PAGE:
Keep meetings to 15mins. It’s long enough.

This weekend I watched a fantastic interview by Nico Rosberg with the very colourful Mr Flavio Briatore ( In the interview (which at 1hr 51mins, is really in depth), he tells how he has jumped from one industry to the next, building a vast fortune on the way (or little baskets of money as he refers to them). He discusses his achievements in Formula 1 and more recently in the high end hospitality industry. But what stood out for me were a few comments he made about speed of decision making, his motivation for what he does and the ability to plan and think strategically about the opportunities that lie ahead.

Thierry Boutsen driving for Benetton. Paul Lannuier from Sussex, NJ, USA •  CC BY-SA 2.0

Thierry Boutsen driving for Benetton. Paul Lannuier from Sussex, NJ, USA • CC BY-SA 2.0

On the speed of decision making, he tells the story of when Benetton purchased the Toleman Formula 1 team and he was parachuted in to be the Commercial Director. In less than a week, he had decided that the team principal and the chief designer needed to go - and go they duly did. Flavio, with no experience of F1, had just promoted himself to running an F1 team. His approach to success was instructive - “we are building a product” he told the mechanics and design team. To be a good product it needed to be based on a good concept, be high quality and do the job well. He didn’t see a car - he saw a route to success and he encouraged his team to think the same way. He also restricted his meetings with mechanics and designers to 15 minutes - he says that this is enough time to state your case and get a decision made. His view is that if you only have 15 minutes, you come to the meeting prepared to be concise. In my view that’s a smart approach that gets things done.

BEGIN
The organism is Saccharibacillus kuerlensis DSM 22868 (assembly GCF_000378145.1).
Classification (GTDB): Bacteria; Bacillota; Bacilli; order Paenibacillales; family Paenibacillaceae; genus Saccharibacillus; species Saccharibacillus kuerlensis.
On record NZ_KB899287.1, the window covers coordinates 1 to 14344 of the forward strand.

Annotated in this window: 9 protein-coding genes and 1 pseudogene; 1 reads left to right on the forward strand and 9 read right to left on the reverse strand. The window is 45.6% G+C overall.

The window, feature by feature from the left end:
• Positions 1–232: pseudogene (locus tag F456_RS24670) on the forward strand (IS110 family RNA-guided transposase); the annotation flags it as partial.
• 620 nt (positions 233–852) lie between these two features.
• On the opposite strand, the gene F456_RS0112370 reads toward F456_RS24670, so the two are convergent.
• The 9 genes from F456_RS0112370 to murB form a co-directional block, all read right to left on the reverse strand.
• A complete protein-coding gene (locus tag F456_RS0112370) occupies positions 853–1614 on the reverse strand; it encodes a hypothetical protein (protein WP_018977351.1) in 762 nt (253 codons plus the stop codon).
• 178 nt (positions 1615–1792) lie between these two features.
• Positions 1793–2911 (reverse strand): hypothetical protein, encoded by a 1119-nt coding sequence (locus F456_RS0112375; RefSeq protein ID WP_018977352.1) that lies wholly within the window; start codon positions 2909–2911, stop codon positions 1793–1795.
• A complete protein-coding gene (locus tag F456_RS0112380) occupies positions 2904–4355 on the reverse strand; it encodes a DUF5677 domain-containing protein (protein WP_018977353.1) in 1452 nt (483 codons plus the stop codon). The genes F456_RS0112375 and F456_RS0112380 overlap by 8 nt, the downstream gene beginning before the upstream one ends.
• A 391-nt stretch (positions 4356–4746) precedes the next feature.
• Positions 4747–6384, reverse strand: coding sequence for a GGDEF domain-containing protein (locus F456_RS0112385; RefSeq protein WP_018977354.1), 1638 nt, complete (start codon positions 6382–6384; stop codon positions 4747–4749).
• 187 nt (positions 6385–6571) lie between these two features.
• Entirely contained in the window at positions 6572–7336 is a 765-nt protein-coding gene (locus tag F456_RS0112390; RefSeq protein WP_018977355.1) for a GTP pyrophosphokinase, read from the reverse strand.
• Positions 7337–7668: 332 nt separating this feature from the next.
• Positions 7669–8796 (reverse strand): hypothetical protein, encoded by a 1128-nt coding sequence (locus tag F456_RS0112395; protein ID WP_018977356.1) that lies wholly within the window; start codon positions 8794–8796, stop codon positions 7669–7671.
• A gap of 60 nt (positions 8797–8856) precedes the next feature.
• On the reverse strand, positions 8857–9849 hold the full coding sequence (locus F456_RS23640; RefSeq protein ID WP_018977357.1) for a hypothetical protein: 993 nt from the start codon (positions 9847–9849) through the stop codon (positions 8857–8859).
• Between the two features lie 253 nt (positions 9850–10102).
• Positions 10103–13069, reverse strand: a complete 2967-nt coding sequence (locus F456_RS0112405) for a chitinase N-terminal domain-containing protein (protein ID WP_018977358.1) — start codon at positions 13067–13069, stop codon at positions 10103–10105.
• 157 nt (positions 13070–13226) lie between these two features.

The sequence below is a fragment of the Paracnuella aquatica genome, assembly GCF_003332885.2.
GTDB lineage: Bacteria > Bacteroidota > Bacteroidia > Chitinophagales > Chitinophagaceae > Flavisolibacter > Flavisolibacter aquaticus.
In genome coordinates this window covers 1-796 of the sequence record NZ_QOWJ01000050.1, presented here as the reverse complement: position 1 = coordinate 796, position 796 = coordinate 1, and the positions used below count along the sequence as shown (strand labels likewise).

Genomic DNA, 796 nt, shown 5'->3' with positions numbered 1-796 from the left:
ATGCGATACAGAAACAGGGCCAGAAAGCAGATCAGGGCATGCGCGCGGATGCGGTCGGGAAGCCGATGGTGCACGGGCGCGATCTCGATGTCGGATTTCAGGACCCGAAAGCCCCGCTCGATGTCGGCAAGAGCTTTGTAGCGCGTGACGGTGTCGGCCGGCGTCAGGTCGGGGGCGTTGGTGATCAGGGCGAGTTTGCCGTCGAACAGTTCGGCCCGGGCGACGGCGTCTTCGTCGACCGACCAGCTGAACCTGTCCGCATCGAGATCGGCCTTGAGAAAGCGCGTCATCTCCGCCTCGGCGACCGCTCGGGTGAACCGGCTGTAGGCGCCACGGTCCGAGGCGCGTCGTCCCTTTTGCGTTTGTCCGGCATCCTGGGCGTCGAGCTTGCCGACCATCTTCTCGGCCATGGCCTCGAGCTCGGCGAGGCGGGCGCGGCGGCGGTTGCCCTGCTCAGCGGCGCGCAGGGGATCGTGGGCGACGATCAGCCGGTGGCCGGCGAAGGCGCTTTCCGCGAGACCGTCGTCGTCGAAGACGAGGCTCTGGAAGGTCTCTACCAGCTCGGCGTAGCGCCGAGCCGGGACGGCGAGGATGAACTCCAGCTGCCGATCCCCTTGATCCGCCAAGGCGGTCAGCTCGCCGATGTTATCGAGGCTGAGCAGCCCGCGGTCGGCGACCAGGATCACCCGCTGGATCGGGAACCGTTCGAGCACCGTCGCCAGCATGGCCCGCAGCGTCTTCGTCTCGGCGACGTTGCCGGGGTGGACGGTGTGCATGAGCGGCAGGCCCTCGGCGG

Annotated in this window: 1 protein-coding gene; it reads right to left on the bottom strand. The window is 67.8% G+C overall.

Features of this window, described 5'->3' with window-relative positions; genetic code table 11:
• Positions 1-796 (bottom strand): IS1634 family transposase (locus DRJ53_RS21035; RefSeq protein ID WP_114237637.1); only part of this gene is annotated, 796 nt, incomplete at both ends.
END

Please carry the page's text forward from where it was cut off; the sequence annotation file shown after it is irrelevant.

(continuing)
On being asked what motivates him, he replied “I like to create jobs...when you are poor it is hard to create jobs, but when you are wealthy it is easy to make jobs.” To me, this was a surprising, but refreshing comment and one that helps to show that money in itself is not always the motivator. 

The overall view of Flavio, though, was that he has an uncanny ability to connect the dots and see things that other don’t yet see. He told the story of acquiring the TV rights for F1 coverage in Spain just as he had signed Fernando Alonso to his management company. He tried to offer them to the main network in Spain, highlighting that he had a potential Spanish world champion driver. The response - people in Spain watch MotoGP, not F1. Needless to say, Flavio was right and the TV network ended up paying a huge amount more for the rights once Alonso started winning races and championships.

Clearly, he is a man that has his flaws and a chequered past, but my takeaways from watching the interview were that you have to make decisions fast, you have connect the dots first to secure the most lucrative opportunities and you have to think strategically, planning for the long haul, not the quick buck. 

Give it a watch. You’ll enjoy it.